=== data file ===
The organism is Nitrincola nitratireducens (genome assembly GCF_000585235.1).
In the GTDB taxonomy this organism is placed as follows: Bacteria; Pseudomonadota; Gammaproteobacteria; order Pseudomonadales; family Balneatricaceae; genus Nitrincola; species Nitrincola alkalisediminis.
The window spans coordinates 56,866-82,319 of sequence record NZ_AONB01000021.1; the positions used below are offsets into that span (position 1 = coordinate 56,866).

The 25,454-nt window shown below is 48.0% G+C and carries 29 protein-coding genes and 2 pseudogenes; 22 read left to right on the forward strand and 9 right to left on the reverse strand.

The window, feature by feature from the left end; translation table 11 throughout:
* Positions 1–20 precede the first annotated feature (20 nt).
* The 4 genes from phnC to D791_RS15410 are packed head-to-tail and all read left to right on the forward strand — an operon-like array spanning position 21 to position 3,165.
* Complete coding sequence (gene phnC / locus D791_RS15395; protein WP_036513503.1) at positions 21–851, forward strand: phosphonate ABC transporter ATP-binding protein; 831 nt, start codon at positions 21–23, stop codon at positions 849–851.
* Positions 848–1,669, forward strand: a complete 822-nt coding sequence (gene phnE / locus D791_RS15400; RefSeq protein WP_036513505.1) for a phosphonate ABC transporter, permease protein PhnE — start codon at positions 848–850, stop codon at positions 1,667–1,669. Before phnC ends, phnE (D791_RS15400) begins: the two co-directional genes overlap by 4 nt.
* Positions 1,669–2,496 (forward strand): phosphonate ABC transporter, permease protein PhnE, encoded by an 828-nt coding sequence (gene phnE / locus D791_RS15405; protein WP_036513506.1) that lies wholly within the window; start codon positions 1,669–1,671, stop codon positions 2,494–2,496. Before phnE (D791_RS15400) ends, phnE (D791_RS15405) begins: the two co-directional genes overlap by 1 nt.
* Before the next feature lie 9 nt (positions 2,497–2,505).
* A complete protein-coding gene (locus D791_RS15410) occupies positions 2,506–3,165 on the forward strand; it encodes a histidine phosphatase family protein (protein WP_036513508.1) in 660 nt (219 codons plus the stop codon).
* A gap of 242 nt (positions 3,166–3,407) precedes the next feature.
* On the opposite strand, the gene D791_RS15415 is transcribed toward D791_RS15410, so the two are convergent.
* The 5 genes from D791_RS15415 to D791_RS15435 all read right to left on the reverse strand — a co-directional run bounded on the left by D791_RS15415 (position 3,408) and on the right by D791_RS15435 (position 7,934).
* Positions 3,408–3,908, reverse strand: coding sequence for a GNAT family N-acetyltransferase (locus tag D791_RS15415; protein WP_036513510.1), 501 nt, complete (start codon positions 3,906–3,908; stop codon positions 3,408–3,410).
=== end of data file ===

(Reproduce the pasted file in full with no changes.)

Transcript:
The organism is Nitrincola nitratireducens (genome assembly GCF_000585235.1).
In the GTDB taxonomy this organism is placed as follows: Bacteria; Pseudomonadota; Gammaproteobacteria; order Pseudomonadales; family Balneatricaceae; genus Nitrincola; species Nitrincola alkalisediminis.
The window spans coordinates 56,866-82,319 of sequence record NZ_AONB01000021.1; the positions used below are offsets into that span (position 1 = coordinate 56,866).

The 25,454-nt window shown below is 48.0% G+C and carries 29 protein-coding genes and 2 pseudogenes; 22 read left to right on the forward strand and 9 right to left on the reverse strand.

The window, feature by feature from the left end; translation table 11 throughout:
* Positions 1–20 precede the first annotated feature (20 nt).
* The 4 genes from phnC to D791_RS15410 are packed head-to-tail and all read left to right on the forward strand — an operon-like array spanning position 21 to position 3,165.
* Complete coding sequence (gene phnC / locus D791_RS15395; protein WP_036513503.1) at positions 21–851, forward strand: phosphonate ABC transporter ATP-binding protein; 831 nt, start codon at positions 21–23, stop codon at positions 849–851.
* Positions 848–1,669, forward strand: a complete 822-nt coding sequence (gene phnE / locus D791_RS15400; RefSeq protein WP_036513505.1) for a phosphonate ABC transporter, permease protein PhnE — start codon at positions 848–850, stop codon at positions 1,667–1,669. Before phnC ends, phnE (D791_RS15400) begins: the two co-directional genes overlap by 4 nt.
* Positions 1,669–2,496 (forward strand): phosphonate ABC transporter, permease protein PhnE, encoded by an 828-nt coding sequence (gene phnE / locus D791_RS15405; protein WP_036513506.1) that lies wholly within the window; start codon positions 1,669–1,671, stop codon positions 2,494–2,496. Before phnE (D791_RS15400) ends, phnE (D791_RS15405) begins: the two co-directional genes overlap by 1 nt.
* Before the next feature lie 9 nt (positions 2,497–2,505).
* A complete protein-coding gene (locus D791_RS15410) occupies positions 2,506–3,165 on the forward strand; it encodes a histidine phosphatase family protein (protein WP_036513508.1) in 660 nt (219 codons plus the stop codon).
* A gap of 242 nt (positions 3,166–3,407) precedes the next feature.
* On the opposite strand, the gene D791_RS15415 is transcribed toward D791_RS15410, so the two are convergent.
* The 5 genes from D791_RS15415 to D791_RS15435 all read right to left on the reverse strand — a co-directional run bounded on the left by D791_RS15415 (position 3,408) and on the right by D791_RS15435 (position 7,934).
* Positions 3,408–3,908, reverse strand: coding sequence for a GNAT family N-acetyltransferase (locus tag D791_RS15415; protein WP_036513510.1), 501 nt, complete (start codon positions 3,906–3,908; stop codon positions 3,408–3,410).